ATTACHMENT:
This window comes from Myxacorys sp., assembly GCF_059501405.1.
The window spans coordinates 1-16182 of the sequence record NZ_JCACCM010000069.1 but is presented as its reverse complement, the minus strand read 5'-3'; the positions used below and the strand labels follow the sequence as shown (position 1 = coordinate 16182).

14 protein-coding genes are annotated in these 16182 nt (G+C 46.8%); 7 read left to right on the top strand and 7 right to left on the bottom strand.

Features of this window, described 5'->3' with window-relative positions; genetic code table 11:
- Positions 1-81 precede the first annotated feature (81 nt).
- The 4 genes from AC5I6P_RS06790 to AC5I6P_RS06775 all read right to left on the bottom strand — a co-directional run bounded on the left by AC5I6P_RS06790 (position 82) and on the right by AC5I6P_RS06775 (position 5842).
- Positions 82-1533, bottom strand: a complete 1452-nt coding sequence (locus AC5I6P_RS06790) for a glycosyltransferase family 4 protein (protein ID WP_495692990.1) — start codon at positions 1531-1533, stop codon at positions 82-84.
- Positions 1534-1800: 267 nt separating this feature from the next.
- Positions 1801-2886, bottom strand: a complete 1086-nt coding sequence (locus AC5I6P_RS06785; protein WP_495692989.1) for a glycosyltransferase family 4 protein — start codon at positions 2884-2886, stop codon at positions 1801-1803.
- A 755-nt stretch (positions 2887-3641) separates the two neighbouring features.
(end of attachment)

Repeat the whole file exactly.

This window comes from Myxacorys sp., assembly GCF_059501405.1.
The window spans coordinates 1-16182 of the sequence record NZ_JCACCM010000069.1 but is presented as its reverse complement, the minus strand read 5'-3'; the positions used below and the strand labels follow the sequence as shown (position 1 = coordinate 16182).

14 protein-coding genes are annotated in these 16182 nt (G+C 46.8%); 7 read left to right on the top strand and 7 right to left on the bottom strand.

Features of this window, described 5'->3' with window-relative positions; genetic code table 11:
- Positions 1-81 precede the first annotated feature (81 nt).
- The 4 genes from AC5I6P_RS06790 to AC5I6P_RS06775 all read right to left on the bottom strand — a co-directional run bounded on the left by AC5I6P_RS06790 (position 82) and on the right by AC5I6P_RS06775 (position 5842).
- Positions 82-1533, bottom strand: a complete 1452-nt coding sequence (locus AC5I6P_RS06790) for a glycosyltransferase family 4 protein (protein ID WP_495692990.1) — start codon at positions 1531-1533, stop codon at positions 82-84.
- Positions 1534-1800: 267 nt separating this feature from the next.
- Positions 1801-2886, bottom strand: a complete 1086-nt coding sequence (locus AC5I6P_RS06785; protein WP_495692989.1) for a glycosyltransferase family 4 protein — start codon at positions 2884-2886, stop codon at positions 1801-1803.
- A 755-nt stretch (positions 2887-3641) separates the two neighbouring features.